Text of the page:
The road to Nicaragua Part I: Poverty
Frances Marion. He is the author of The Board of Destiny, a book about a fictional character, Robert Marion. Not unlike the main character in his novel, Edward Marion decided to leave his comfort zone. He began by starting his own entrepreneurial business ventures in the US, eventually leading him to live and work abroad. Aside from his work, during a seven-year stint in Europe, he did some of his own soul-searching, as he traveled extensively and learned two foreign languages. During this time he began writing short stories and sharing them with friends. Their encouragement, led to the completion of his first novel. He met his wife, Emilia, in Poland and returned with her to SC in 2003 to publish his book and start a family. They divide their time living in between Columbia, Nicaragua, and Poland.
By Edward Marion
My Polish friend and I decided to travel from SC, across the US, to Nicaragua. We drove through Mexico, Guatemala, El Salvador, and Honduras. Each border produced its own unique adventure.
Nicaragua is one of the poorest countries in the Western Hemisphere. Poverty is prevalent everywhere. The houses, along the countryside and in small villages, were made of scrap wood, no flooring - just dirt, no electricity, and the beds were either a pile of straw or a hammock.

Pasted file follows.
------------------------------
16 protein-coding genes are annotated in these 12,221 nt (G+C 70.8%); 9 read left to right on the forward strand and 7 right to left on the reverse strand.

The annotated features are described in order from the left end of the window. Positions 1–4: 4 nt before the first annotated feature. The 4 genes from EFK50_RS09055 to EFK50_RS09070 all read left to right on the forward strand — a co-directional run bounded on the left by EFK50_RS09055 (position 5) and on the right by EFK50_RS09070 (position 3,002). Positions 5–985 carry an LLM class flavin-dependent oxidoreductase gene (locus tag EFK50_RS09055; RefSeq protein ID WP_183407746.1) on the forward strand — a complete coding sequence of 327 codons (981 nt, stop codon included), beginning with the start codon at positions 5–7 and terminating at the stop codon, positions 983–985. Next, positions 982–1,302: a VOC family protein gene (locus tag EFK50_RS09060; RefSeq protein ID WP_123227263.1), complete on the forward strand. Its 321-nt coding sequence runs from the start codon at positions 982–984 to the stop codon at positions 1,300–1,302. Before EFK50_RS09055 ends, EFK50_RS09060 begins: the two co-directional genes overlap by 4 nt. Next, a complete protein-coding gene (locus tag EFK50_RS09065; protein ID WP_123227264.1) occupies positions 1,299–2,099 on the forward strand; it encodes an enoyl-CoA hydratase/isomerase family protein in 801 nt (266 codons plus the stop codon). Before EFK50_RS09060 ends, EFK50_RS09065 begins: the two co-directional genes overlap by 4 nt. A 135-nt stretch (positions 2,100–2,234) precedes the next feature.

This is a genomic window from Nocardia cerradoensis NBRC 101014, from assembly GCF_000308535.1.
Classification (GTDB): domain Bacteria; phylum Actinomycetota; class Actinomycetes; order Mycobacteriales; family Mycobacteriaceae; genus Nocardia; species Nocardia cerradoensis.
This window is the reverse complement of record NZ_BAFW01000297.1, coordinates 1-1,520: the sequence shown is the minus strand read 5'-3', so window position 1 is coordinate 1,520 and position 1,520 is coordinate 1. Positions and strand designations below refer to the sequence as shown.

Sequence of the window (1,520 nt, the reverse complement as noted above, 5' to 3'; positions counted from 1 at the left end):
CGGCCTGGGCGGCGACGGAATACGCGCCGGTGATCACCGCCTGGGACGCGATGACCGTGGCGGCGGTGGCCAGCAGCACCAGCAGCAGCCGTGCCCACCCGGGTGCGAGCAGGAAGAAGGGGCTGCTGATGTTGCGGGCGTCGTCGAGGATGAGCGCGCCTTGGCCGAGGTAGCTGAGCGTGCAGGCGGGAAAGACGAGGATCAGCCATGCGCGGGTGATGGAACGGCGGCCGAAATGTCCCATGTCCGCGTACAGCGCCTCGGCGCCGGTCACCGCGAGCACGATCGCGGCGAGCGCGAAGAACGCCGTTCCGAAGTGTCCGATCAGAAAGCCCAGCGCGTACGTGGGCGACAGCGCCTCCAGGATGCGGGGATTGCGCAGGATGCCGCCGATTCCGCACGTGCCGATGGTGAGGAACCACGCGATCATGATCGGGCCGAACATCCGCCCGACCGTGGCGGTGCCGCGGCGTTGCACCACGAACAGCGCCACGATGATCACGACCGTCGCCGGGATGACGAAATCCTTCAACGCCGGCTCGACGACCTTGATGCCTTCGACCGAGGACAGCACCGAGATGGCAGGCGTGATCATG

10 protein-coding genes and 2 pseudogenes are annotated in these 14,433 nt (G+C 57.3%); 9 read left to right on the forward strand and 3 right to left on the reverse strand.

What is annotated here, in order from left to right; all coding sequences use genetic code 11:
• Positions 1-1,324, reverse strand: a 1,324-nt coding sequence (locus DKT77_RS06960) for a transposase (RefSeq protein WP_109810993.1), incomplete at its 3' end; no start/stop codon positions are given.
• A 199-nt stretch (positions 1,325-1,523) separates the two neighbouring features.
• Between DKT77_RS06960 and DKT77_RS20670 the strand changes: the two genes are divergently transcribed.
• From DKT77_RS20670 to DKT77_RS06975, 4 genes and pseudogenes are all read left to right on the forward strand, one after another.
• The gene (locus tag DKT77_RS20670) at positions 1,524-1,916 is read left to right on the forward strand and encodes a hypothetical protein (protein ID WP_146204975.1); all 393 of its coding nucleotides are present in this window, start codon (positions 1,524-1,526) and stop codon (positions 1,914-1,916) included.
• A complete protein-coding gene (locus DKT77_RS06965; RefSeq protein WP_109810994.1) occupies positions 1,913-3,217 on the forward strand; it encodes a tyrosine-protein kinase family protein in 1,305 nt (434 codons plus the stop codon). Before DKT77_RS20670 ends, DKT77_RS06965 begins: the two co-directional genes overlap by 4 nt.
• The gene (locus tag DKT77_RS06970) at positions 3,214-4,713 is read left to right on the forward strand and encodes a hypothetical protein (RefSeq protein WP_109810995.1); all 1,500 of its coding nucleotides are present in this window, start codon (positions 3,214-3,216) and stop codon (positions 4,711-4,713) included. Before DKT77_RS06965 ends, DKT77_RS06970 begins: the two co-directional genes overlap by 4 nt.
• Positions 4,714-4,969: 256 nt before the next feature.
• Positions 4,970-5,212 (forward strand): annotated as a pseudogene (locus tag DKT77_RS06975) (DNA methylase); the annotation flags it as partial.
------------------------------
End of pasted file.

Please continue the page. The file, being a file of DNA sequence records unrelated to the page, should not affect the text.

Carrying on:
The roads were bumpy and poorly marked. The maps are non-descript and it is difficult to distinguish which roads are good enough to travel. Nice roads become dirt roads for several miles without warning.
Many children go onto the roads to fill potholes with dirt and then stand by the newly filled hole hoping a passerby will pay them for their efforts.
Some children go to the extent of tying a rope to a tree on the opposite side of the road and when a car is coming they pull the rope taut, causing the driver to stop. When the car comes to a complete stop they run to the window holding out their hand for payment.
Mothers typically stay home while fathers go to work. The men work as fishermen or construction workers. Members of the younger generation usually hold the rare "behind the desk" jobs.
One man said he earns seven dollars a day as a skilled construction worker. Another man proudly informed us he worked on the bus line from San Juan del Sur to Rivas caring for the luggage brought on board, which is surprisingly a dangerous position. Not only does he have to place various items on the roof of the bus, he must ride on top of the bus to hold things in place and, of course, toss down the luggage as needed.
Next week: The beach